Etymology
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inflation (n.)
mid-14c., "swelling caused by gathering of 'wind' in the body; flatulence," also, figuratively, "outbursts of pride," from Latin inflationem (nominative inflatio) "a puffing up, a blowing into; flatulence," noun of action from past participle stem of inflare "blow into, puff up," figuratively "inspire, encourage," from in- "into" (from PIE root *en "in") + flare "to blow" (from PIE root *bhle- "to blow").

Meaning "action of inflating with air or gas" is from c. 1600. Monetary sense of "enlargement of prices" (originally by an increase in the amount of money in circulation) first recorded 1838 in American English.
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hyperinflation (n.)
1925 in the economic sense, from hyper- "over, exceedingly, to excess" + inflation. Earlier as a medical term in treatment of lung diseases.
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*bhle- 
bhlē-, Proto-Indo-European root meaning "to blow," possibly a variant of PIE root *bhel- (2) "to blow, swell."

It forms all or part of: afflatus; bladder; blase; blast; blather; blaze (v.2) "make public;" blow (v.1) "move air;" conflate; deflate; flageolet; flatulent; flatus; flavor; inflate; inflation; insufflation; isinglass; souffle.
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monetarist (adj.)

1914, "of a monetary character or having a monetary basis," from monetary + -ist. As a noun, "one who advocates tight control of the money supply to remedy inflation," by 1963. Related Monetarism (1963).

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emphysema (n.)

1660s, "distention with air or other gasses," from Modern Latin, from Greek emphysema "swelling, inflation" (of the bowels, etc.), from emphysan "to blow in, inflate; to play the flute," from assimilated form of en "in" (see en- (2)) + physan "to blow," from physa "breath, blast" (see pustule). Related: Emphysematous (adj.).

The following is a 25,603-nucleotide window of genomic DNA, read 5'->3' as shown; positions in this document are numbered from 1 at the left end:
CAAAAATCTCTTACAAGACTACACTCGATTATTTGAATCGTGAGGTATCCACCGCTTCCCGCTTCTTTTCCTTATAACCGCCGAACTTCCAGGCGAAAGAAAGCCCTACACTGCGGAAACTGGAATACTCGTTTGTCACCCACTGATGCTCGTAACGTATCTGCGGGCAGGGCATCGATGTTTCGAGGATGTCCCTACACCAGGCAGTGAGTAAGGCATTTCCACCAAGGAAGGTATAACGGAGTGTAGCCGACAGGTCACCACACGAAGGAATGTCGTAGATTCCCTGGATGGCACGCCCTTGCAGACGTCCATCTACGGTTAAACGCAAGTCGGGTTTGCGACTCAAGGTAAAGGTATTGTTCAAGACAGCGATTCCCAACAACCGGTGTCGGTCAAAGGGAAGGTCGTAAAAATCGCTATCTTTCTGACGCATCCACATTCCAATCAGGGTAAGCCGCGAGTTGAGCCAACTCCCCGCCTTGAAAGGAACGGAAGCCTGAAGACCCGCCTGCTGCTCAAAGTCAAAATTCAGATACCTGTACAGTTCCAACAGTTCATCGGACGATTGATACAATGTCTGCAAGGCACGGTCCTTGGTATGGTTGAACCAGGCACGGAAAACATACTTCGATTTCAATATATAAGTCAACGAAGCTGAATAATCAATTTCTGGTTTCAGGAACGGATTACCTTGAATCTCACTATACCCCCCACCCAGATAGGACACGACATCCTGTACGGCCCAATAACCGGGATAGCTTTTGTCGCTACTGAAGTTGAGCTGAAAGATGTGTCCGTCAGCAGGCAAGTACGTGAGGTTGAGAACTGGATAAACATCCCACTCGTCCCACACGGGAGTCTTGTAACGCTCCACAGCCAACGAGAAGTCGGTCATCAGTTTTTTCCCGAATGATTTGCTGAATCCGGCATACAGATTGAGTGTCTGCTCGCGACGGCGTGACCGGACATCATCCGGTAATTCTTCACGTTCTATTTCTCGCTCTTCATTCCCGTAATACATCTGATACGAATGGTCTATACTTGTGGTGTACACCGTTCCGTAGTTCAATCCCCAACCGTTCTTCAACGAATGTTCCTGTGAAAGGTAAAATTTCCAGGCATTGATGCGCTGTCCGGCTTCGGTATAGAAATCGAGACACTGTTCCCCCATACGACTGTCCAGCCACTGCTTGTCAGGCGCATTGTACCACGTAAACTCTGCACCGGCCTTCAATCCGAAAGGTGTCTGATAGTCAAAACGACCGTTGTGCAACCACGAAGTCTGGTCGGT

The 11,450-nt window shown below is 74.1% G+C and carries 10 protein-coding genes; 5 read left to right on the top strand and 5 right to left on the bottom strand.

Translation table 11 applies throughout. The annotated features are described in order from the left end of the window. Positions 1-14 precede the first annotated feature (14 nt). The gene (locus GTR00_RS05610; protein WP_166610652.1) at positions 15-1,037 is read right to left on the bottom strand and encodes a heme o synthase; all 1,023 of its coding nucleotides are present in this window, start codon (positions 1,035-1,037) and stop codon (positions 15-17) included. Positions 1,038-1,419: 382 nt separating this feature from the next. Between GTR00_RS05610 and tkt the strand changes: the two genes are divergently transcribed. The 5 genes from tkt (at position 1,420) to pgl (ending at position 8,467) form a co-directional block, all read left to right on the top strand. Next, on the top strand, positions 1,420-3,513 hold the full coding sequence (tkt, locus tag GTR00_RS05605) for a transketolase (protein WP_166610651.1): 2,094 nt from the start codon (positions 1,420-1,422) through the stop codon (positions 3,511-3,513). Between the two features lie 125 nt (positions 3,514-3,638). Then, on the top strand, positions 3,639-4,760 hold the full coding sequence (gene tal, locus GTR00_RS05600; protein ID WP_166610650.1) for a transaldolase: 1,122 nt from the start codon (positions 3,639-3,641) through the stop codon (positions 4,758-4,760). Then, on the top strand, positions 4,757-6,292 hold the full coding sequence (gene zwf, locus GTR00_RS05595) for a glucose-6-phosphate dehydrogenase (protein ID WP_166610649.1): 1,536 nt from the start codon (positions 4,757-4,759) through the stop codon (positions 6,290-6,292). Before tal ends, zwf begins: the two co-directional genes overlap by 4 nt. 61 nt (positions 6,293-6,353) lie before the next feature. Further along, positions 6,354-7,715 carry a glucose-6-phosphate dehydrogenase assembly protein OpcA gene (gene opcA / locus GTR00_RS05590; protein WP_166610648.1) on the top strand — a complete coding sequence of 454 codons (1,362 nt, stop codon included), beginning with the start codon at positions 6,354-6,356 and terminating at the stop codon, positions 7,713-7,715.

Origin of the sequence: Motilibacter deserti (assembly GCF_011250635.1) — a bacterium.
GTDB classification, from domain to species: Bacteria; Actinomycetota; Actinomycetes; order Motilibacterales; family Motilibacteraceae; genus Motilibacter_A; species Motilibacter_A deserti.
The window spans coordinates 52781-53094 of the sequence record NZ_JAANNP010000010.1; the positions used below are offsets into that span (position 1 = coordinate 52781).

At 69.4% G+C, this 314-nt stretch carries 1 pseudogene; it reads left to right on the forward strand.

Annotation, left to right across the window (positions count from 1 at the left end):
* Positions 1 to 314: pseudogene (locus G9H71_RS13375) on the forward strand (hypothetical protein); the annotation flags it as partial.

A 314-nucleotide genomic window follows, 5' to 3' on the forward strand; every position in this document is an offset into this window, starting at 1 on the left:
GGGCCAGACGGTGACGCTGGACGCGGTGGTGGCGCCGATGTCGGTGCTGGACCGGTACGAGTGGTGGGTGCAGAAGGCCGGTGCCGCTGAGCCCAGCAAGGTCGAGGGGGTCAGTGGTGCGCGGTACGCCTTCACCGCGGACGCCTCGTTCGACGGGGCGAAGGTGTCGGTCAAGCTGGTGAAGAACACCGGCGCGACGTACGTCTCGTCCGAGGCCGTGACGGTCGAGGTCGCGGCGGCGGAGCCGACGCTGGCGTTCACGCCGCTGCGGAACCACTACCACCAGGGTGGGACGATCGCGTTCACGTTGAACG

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stagflation (n.)

1965, apparently coined by U.K. politician Iain Macleod (1913-1970), from stag(nation) + (in)flation.

Attacking the Government's economic policy last night in the House of Commons, Mr. Iain Macleod (West Enfield - Con.) the Opposition spokesman on Treasury and economic affairs, described the present situation in Britain as "stagflation" — stagnation and inflation together. [Glasgow Herald, Nov. 18, 1965]
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inflate (v.)
early 15c., "cause to swell," from Latin inflatus (source also of Italian enfiare, Spanish inflar, French enfler), past participle of inflare "blow into, puff up," figuratively "inspire, encourage," from in- "into" (from PIE root *en "in") + flare "to blow" (from PIE root *bhle- "to blow"). Economics sense (of prices, currency, etc.) is from 1843. In some senses a back-formation from inflation. Related: Inflated; inflating.
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pout (v.)

"thrust out the lips, as in sullenness or displeasure," mid-14c., of uncertain origin, perhaps from Scandinavian (compare Swedish dialectal puta "to be puffed out"), or Frisian (compare East Frisian püt "bag, swelling," Low German puddig "swollen"); related via notion of "inflation" to Old English ælepute "fish with inflated parts," Modern English pout as a fish name, and Middle Dutch puyt, Flemish puut "frog," all from a hypothetical PIE imitative root *beu- suggesting "swelling" (see bull (n.2)). Also compare French bouder "to pout," also presumably imitative (and the source of boudoir). Related: Pouted; pouting.

As a noun from 1590s; "a protrusion of the lips as in pouting; a fit of sullenness or displeasure."

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